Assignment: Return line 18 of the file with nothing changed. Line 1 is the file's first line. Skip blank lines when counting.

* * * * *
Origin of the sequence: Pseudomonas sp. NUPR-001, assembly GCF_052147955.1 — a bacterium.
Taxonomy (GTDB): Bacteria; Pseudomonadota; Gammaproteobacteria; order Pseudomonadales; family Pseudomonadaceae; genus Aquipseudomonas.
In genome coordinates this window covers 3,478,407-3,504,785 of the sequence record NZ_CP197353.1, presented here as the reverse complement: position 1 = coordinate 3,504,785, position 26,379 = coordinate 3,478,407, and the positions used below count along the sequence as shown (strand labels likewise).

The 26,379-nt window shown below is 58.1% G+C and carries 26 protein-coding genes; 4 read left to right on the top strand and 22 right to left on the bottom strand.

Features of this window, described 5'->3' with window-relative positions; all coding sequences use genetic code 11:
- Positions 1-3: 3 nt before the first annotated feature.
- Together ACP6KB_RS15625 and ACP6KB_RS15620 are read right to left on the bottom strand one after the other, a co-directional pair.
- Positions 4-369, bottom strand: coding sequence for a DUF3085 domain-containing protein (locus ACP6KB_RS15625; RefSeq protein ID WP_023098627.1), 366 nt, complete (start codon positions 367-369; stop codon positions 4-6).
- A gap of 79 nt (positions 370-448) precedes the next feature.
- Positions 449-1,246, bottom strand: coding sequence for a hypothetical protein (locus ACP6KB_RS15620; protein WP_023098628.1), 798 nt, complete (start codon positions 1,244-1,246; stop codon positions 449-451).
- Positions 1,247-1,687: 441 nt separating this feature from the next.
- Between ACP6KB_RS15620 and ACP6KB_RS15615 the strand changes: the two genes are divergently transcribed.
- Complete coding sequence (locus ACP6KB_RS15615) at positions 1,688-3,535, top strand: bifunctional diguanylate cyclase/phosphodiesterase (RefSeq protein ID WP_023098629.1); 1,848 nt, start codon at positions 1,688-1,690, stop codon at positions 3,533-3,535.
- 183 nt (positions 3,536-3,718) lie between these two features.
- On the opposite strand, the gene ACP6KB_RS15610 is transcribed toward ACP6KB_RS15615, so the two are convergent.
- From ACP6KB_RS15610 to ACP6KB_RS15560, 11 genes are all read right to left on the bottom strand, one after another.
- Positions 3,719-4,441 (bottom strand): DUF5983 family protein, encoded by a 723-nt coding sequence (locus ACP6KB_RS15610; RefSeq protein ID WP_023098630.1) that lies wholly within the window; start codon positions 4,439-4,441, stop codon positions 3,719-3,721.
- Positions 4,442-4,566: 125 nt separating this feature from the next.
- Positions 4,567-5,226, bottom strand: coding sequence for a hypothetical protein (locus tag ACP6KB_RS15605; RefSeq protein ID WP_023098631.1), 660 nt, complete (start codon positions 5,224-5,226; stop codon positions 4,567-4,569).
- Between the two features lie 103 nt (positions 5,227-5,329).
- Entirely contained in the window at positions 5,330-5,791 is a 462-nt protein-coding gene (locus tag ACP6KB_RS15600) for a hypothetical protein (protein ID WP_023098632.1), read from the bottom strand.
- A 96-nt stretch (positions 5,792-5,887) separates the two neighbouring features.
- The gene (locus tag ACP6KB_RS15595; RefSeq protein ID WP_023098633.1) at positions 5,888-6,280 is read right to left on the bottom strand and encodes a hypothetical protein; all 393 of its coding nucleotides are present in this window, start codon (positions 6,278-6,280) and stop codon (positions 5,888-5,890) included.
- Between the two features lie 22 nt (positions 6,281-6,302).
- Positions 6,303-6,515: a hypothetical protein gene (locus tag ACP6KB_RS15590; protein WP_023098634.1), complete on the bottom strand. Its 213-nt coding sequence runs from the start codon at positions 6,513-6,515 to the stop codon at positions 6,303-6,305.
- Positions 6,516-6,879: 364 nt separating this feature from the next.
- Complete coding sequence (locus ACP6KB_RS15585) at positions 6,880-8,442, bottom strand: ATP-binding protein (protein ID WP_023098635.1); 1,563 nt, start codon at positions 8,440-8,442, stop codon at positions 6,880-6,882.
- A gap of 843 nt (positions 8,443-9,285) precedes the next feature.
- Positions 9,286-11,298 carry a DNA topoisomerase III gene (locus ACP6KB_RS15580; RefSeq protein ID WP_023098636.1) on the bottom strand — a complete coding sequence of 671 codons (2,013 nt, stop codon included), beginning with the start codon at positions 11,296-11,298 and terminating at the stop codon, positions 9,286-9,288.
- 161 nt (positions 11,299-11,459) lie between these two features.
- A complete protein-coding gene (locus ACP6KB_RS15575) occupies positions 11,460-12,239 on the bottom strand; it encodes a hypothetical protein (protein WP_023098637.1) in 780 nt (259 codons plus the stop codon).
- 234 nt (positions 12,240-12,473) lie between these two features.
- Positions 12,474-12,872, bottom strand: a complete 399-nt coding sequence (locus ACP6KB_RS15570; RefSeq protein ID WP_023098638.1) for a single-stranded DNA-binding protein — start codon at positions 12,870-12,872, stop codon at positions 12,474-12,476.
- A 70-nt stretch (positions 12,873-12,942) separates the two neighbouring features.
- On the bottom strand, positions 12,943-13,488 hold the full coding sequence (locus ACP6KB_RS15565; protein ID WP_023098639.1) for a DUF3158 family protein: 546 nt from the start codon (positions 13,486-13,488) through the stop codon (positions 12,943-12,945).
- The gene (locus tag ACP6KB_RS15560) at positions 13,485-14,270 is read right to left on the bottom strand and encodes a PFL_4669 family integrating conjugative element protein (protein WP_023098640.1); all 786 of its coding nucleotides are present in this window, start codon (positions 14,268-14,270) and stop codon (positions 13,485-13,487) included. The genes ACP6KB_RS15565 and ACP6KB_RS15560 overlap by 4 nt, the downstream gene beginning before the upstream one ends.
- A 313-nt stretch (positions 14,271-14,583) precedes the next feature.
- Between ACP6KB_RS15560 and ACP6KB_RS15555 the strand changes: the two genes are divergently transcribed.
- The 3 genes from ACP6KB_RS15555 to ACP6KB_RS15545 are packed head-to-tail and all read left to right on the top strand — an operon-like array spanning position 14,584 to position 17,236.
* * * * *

- Positions 4,442-4,566: 125 nt separating this feature from the next.